Meditation Now or Never

Meditation Now or Never by Steve Hagen.

Book review of Meditation Now or Never

I picked up this book on meditation not sure what to expect. While reading it, I sometimes felt like I know all of this, however, when I sat down to write this book review I realised I had actually learnt quite a bit.

The book is split into three parts – 1. Getting started, 2. From day to day from chapter 11 and 3. For the long run from chapter 27. The chapters are as follows:

  1. It’s about coming back
  2. Why bother with Meditation
  3. Things mistaken for meditation
  4. Sitting on the Earth
  5. Walking on the Earth
  6. What’s your problem?
  7. The three legs of meditation practice
  8. Bringing meditation to life
  9. Bringing your life to meditation
  10. The ins and outs of breath
  11. Constancy
  12. Sitting with others
  13. No judgement
  14. Frog sitting
  15. Stillness in Movement
  16. It’s not about getting things done
  17. It couldn’t be simpler
  18. Zero or 100%
  19. Beyond sitting cross legged
  20. Slowing down
  21. An honest question
  22. Collecting the mind
  23. Sticky sitting
  24. Weather watch
  25. Compassion and candor
  26. What we come to realise
  27. Meditation without doing
  28. Where we lose our way
  29. The colour of meditation
  30. Where to put your energy
  31. At home in the world
  32. Sounding silence
  33. Meditation without gimmicks
  34. no time, place or size
  35. Knowing before you think
  36. Now or never

Books and Apps

It’s a fairly small book and it was quite easy to read. I picked up the book not really sure what to expect from it. I’m not sure if I was looking for some sort of insight or sudden revelation as to how I should do meditation so that it easily fits into my life. I remember pre-kids I used to meditate quite a bit. It made me feel calmer and I also stopped suffering from hay fever.

Recently, I’ve been trying to get back into meditation again. I’ve tried out some apps like Headspace and Calm and I currently enjoy using Calm. Once I start something, I think I want to read and learn as much as I can about it which might be why I chose this book. However, I was also a bit doubtful. How is a book going to help? It’s just a book what do I expect to gain from it?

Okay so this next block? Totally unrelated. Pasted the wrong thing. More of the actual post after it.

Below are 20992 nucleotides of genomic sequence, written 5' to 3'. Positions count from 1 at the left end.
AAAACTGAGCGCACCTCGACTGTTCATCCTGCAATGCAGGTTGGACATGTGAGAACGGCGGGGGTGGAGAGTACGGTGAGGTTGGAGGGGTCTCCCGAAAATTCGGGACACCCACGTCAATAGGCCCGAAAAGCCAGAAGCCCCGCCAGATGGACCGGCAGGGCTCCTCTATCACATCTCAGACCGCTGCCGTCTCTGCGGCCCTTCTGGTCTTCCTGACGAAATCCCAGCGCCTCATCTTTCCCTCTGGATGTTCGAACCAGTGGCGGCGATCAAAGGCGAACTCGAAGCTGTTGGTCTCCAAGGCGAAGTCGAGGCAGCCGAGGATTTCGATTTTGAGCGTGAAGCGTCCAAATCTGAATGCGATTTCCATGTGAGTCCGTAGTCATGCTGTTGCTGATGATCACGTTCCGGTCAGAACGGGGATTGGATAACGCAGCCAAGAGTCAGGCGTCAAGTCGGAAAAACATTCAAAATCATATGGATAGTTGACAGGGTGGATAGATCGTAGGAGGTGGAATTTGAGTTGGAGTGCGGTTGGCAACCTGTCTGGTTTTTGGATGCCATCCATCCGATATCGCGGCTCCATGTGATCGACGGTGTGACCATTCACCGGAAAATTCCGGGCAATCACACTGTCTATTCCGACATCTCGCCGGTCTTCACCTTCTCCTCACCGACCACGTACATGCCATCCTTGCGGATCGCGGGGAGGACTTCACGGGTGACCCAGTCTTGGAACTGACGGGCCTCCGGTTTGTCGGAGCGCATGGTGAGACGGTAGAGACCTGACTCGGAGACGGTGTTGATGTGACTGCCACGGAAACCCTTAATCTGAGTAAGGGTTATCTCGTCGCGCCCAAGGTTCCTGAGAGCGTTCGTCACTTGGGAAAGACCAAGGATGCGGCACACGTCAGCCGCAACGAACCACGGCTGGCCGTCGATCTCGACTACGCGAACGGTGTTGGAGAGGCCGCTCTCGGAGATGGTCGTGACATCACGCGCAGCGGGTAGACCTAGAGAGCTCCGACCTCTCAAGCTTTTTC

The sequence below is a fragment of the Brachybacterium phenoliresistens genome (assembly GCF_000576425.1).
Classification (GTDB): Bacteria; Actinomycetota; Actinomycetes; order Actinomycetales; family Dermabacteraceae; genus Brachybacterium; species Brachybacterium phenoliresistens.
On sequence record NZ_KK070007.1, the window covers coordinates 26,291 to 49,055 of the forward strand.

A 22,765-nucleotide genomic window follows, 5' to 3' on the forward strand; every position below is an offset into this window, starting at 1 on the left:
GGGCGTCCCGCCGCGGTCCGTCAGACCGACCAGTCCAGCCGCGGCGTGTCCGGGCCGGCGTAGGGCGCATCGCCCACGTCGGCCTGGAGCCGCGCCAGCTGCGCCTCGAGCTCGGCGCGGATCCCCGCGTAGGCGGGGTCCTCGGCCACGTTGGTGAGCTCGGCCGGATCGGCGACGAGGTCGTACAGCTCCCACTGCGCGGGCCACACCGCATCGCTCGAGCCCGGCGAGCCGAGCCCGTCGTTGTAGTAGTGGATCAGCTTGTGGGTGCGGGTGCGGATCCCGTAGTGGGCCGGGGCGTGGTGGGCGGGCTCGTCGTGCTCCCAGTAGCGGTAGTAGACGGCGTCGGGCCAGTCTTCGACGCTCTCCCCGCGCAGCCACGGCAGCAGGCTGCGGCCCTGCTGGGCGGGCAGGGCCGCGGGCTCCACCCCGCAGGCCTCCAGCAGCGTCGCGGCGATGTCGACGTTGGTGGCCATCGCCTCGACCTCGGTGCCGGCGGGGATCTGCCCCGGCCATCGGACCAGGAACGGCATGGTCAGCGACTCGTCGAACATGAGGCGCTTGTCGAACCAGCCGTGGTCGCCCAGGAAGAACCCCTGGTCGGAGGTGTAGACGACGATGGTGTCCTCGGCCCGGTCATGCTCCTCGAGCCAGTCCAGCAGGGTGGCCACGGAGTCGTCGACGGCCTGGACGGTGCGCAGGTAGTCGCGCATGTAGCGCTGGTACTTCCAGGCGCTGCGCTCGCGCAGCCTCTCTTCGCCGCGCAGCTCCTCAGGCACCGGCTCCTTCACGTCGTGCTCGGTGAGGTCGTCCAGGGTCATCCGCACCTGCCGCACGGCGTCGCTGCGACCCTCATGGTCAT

Well it does have lots of good tips. In the book Steve suggested a few good sitting positions that is comfortable yet still keeps you awake, one of which I have adopted. He also explained how to doing walking meditation and why. Finally it emphasised the point of either doing it now without excuses or not at all – ‘there’s no point doing it half halfheartedly’ comparing it to cooking saying you wouldn’t eat half cooked food if you just didn’t feel like cooking it properly. 

Analogies

Several times throughout the book, Steve said that if the mind wanders off, you just gently bring it back. He said that you shouldn’t go into meditation expecting something. If it happens it’s a good side effect but the whole point of meditation is to just be, even counting your breaths or focusing on breathing even in general should not be done eventually. This idea was compared to a rocket. It’s ok to start off with expectations but as a rocket loses its load to go further up, we too should let go of our expectations to deepen our meditation practice.

Another good analogy was about using a raft to cross the river. Using books – like this one – is the raft that helps you cross the river or helps you to gain a better understanding of meditation. The raft is not meditation leading you to enlightenment as many people have been led to believe.

What is meditation?

One thing that did stand out was the idea that meditation is not escapism or tuning anything out but it is in fact the opposite and is in fact tuning in and facing our problems head on. It’s about being present and living life completely. If anything practising meditation frees us from our insane desire to control ourselves and others.

Meditation can be confused with other types of practices such as relaxation, visualisation and trance. However, in this book Steve focused on the pure meditation or zen practice.

The book also encourages meditating with others, it explains what a sesshin is and also highlights the importance of creating a routine to fit meditation into your life. Generally speaking the book had quite a few interesting points in it but some bits did feel a bit repetitive possibly to emphasise a point.  I’m not sure I want to meditate with others yet but I do want to create a routine and possibly go to a sesshin one day.

You can buy this book using my amazon affiliate link below for which I will receive a small commission for but at no extra cost to you.

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